Cards are King! Why You Need Merchant Account Solutions!
Credit and debit cards are some of the most common payment methods consumers use today. Even with the arrival of mobile payments, credit and debit cards still remain popular. They're convenient, easy to carry and relatively simple to obtain. Their ease of use also makes customers more likely to shop impulsively. What's more, consumers have come to expect businesses to accept card payments in some form - whether through a traditional terminal or point-of-sale device, mobile processor or online.
To get a better understanding on the widespread use of cards, the Federal Reserve periodically releases a payments study. This research is compiled every three years - the latest, comprising data from the entirety of 2015, will be released in the coming months. Meanwhile, the 2013 report found the number of credit card transactions within the U.S. alone reached 26.2 billion and debit card payments hit 47 billion during 2012.
Debit and credit cards each provide their own advantages. The former lets shoppers manage their money without going into debt, while the latter allows them to spread payments over an extended period of time. Accepting card payments is one essential way businesses ensure they meet their customer's needs.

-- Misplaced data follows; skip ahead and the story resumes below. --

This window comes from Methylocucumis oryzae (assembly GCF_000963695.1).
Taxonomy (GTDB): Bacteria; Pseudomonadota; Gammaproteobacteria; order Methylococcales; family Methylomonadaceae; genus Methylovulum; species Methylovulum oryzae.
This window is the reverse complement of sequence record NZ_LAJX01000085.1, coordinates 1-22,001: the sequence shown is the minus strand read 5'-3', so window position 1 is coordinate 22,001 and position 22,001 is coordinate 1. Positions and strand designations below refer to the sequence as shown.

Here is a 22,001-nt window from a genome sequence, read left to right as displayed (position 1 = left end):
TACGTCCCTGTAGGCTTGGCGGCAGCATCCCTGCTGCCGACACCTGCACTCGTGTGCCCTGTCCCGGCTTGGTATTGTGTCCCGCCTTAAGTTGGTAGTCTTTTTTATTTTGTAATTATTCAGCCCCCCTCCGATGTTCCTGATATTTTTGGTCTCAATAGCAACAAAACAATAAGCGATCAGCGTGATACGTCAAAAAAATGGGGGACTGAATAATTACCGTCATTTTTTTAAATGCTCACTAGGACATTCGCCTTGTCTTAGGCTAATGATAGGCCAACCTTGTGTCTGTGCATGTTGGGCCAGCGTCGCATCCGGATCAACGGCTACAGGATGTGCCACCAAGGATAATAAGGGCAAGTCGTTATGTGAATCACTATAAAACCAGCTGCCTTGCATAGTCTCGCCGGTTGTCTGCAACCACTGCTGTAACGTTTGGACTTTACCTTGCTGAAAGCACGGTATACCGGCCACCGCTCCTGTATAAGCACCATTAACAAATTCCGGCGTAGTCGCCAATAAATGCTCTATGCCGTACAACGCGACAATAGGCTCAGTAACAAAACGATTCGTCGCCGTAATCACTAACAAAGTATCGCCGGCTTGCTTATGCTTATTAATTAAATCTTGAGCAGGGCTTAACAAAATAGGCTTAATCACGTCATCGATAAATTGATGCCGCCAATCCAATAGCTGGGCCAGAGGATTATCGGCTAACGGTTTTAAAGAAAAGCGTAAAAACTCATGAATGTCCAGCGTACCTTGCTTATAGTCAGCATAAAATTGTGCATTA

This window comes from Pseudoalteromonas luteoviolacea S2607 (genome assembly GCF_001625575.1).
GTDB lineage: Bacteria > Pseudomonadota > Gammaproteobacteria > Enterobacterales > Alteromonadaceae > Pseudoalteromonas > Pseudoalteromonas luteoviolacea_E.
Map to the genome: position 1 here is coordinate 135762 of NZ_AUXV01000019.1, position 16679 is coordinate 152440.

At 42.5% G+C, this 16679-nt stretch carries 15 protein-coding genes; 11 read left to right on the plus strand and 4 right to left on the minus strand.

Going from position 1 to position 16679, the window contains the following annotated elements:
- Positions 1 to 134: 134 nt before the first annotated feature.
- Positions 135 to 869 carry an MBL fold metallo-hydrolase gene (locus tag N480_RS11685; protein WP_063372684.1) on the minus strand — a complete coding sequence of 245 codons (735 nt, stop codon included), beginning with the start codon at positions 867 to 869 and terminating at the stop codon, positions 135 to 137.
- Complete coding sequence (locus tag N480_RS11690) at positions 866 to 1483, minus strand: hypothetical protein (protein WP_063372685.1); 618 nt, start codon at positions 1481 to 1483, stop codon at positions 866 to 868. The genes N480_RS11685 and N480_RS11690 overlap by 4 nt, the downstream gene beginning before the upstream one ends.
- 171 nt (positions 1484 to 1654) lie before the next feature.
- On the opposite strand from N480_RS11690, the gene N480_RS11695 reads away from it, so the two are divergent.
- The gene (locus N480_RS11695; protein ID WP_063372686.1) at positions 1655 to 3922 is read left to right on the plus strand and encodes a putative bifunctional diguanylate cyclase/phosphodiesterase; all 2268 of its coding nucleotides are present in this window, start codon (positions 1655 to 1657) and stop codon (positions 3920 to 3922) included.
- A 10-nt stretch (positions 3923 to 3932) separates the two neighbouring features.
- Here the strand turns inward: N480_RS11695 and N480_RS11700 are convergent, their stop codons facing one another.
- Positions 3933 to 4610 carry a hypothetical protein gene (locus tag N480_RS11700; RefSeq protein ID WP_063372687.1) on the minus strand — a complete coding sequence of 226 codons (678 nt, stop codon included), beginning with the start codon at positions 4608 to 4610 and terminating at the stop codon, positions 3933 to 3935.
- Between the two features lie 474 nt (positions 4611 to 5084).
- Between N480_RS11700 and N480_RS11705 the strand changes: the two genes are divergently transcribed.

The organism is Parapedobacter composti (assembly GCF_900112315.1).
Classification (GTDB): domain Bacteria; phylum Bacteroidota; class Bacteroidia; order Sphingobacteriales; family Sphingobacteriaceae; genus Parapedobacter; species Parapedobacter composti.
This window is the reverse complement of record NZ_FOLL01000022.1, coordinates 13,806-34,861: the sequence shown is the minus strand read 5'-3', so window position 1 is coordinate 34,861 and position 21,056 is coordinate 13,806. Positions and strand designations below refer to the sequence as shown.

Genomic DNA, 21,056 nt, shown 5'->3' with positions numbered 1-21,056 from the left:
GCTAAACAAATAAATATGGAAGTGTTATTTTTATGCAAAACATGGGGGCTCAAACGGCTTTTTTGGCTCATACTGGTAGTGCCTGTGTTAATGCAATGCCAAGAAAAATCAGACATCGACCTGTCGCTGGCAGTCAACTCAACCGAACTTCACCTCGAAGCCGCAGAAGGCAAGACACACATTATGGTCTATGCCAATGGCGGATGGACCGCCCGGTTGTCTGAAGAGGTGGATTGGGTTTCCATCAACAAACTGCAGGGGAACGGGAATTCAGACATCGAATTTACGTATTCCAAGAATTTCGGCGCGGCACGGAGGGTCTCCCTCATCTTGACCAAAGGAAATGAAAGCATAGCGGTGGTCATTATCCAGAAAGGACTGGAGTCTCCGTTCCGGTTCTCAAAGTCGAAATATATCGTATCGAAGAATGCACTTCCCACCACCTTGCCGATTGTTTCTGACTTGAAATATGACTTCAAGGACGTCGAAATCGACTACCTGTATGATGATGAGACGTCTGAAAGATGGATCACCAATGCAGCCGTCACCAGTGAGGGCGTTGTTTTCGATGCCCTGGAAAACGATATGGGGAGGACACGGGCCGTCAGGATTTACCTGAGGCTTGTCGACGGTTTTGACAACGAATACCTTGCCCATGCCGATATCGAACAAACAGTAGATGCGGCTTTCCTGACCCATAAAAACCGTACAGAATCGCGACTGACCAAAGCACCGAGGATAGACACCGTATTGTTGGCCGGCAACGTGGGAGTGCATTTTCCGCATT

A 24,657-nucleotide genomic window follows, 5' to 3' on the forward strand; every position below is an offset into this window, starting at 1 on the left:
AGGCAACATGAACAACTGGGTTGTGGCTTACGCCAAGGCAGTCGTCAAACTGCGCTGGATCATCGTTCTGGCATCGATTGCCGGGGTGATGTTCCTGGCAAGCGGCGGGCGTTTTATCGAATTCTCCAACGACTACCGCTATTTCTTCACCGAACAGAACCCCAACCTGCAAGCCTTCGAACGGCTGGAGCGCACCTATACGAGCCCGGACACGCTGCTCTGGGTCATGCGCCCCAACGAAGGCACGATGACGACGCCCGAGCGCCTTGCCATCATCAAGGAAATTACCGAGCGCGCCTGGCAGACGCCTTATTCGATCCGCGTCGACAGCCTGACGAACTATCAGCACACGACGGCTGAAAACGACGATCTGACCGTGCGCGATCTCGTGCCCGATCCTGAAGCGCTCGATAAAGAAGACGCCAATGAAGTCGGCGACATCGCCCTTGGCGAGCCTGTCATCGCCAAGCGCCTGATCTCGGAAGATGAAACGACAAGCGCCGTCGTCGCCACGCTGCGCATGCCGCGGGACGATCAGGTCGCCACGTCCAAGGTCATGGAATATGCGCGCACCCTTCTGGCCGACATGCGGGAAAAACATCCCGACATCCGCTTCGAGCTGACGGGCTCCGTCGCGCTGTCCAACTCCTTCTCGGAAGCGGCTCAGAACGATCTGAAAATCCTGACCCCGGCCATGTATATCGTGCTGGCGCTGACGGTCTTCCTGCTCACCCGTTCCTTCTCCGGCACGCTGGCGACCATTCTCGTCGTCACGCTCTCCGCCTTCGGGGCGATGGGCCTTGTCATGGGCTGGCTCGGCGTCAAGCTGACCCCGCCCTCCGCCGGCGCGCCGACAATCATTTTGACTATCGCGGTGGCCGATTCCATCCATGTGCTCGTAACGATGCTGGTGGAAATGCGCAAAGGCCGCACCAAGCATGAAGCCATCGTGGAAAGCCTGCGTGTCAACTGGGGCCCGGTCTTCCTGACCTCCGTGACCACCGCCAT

What is a merchant account?
There are three things a business needs in order to accept card payments: a bank account, a payment processor and a merchant account. The merchant account works with card providers like MasterCard and Visa to transfer a shopper's payment into a business's bank account. There is a certain cost involved - starting a merchant account service can typically run anywhere from $50 to $200, and businesses may incur various fees as well. With the right provider, however, the benefits of being able to accept card payments far outweigh the expenses.
After a card is swiped or dipped, the payment processing provider contacts the customer's issuing bank to approve or decline the purchase. When approved, the payment goes through the processor and, after a short while, is placed into the business's merchant account via direct deposit.
How to set up a merchant account
Each merchant account provider comes with different fees, so you must carefully research various merchant services before making a commitment. Once you've narrowed down a few options, you should create a profile so potential providers understand your business needs. This profile contains information like the payment types you'd like to accept and expected volume. After that is completed, it's time for you to apply for your merchant account and consider and negotiate incoming offers.
While setting up merchant accountsmerchant accounts requires a lot of work, many see it as an essential aspect of operating a business. Ultimately, working to accept card payments allows a business to satisfy more customers, more shoppers and handle more payments.